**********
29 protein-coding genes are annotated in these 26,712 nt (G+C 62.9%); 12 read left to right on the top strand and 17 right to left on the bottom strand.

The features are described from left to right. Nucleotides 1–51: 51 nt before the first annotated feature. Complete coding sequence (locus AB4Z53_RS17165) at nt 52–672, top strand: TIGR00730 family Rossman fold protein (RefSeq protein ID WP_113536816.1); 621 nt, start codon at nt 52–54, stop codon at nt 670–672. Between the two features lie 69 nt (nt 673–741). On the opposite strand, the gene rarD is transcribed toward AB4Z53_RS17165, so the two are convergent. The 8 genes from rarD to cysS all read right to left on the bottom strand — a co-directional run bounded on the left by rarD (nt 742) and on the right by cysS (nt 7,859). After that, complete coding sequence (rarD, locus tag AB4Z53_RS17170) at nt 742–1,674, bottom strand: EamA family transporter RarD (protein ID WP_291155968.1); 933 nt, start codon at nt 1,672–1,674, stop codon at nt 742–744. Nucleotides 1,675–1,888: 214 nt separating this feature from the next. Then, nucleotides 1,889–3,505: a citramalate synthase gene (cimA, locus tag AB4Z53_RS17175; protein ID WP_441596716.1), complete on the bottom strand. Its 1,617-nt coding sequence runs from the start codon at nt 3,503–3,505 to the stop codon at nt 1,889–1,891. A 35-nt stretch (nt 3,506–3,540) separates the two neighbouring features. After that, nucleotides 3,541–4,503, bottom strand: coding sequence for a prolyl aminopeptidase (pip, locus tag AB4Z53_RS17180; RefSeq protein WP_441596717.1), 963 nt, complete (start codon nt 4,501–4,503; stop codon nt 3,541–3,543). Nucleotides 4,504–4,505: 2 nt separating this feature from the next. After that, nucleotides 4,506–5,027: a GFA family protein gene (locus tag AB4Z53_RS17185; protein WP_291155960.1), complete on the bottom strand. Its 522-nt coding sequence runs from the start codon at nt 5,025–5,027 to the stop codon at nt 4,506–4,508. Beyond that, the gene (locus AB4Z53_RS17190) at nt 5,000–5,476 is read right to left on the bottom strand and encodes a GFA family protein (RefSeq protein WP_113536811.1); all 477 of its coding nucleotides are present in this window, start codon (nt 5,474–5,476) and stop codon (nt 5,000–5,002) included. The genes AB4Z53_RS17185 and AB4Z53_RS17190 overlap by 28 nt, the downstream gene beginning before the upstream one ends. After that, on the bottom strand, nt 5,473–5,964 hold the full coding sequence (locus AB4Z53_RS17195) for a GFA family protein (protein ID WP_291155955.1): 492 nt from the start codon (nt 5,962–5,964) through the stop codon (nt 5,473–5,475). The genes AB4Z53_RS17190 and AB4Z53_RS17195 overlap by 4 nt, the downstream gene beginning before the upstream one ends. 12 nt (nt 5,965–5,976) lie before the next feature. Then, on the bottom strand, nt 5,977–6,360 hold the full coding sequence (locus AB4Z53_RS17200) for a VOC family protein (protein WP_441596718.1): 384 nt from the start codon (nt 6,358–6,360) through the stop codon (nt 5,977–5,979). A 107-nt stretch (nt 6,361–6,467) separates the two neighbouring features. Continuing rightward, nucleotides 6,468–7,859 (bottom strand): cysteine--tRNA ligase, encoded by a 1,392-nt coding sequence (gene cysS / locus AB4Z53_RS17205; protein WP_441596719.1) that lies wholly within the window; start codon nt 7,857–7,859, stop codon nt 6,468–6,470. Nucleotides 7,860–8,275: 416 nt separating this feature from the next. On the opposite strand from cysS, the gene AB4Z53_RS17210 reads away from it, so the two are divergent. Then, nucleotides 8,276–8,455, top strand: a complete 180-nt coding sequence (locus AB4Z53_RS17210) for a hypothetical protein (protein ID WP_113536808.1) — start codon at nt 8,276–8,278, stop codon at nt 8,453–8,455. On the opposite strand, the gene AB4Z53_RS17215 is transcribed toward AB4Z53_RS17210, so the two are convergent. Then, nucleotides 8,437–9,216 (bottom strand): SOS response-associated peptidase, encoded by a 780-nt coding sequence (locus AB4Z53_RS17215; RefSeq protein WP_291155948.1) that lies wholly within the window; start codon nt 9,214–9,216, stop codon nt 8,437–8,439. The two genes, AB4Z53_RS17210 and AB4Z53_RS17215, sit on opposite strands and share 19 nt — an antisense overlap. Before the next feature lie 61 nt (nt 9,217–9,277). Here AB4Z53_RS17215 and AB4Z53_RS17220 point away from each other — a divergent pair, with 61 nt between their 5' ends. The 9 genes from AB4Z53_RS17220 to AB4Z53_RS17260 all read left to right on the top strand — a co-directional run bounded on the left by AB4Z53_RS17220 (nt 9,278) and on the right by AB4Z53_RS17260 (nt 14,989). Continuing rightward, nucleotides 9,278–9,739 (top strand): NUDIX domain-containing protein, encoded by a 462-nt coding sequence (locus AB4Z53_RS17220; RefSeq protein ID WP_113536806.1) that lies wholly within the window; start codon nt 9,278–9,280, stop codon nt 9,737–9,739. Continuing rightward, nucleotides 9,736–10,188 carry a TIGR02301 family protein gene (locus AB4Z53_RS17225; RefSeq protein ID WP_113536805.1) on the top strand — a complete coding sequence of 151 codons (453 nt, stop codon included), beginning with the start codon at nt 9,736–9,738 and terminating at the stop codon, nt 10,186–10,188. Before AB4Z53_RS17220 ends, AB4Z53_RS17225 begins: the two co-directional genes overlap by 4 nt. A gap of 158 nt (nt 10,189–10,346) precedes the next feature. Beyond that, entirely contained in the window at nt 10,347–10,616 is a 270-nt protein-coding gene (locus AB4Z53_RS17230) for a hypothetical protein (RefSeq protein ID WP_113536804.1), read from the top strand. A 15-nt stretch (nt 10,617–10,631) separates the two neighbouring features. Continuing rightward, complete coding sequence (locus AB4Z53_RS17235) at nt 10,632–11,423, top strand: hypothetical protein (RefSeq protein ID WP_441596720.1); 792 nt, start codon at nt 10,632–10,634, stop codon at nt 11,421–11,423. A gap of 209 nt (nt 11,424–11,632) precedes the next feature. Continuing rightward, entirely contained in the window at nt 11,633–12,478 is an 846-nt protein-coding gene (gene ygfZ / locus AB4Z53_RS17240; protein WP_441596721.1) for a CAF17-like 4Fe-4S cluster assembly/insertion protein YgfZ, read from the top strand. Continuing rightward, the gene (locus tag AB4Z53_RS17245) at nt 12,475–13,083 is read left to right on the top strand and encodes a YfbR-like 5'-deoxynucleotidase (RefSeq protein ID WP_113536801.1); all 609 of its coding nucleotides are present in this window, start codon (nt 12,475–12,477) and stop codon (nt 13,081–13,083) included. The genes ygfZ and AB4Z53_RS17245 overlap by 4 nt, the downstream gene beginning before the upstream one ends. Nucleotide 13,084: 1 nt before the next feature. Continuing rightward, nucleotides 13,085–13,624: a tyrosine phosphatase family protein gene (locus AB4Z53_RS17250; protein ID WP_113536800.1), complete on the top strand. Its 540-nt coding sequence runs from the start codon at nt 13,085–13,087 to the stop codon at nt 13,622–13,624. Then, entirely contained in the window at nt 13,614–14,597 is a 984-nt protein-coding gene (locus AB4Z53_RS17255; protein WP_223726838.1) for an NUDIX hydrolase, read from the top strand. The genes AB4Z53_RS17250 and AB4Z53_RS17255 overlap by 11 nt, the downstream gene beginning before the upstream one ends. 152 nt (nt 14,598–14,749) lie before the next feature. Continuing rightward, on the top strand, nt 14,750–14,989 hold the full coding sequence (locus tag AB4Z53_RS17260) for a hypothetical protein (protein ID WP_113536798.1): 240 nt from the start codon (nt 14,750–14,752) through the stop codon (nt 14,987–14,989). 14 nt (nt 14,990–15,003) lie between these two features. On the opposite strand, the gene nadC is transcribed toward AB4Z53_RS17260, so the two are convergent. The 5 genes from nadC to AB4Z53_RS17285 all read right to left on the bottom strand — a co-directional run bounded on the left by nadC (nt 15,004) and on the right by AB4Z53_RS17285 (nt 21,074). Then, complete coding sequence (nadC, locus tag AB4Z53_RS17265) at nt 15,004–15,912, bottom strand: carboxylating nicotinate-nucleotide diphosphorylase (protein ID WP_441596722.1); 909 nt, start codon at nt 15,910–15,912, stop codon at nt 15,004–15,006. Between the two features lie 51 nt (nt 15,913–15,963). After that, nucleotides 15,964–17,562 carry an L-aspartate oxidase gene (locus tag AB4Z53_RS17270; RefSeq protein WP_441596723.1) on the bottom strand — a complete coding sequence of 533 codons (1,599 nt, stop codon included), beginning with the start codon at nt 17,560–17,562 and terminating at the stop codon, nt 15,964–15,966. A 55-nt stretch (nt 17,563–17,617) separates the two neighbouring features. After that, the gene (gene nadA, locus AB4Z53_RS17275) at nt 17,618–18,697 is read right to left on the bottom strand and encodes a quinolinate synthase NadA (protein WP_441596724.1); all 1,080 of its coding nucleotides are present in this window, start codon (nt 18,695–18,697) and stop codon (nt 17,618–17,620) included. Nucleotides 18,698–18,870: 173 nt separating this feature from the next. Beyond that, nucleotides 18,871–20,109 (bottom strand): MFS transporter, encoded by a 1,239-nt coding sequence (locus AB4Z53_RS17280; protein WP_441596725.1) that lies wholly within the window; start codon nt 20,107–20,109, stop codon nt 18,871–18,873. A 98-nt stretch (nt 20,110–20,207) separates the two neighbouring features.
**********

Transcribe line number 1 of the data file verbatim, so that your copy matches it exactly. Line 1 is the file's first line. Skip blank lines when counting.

29 protein-coding genes are annotated in these 26,712 nt (G+C 62.9%); 12 read left to right on the top strand and 17 right to left on the bottom strand.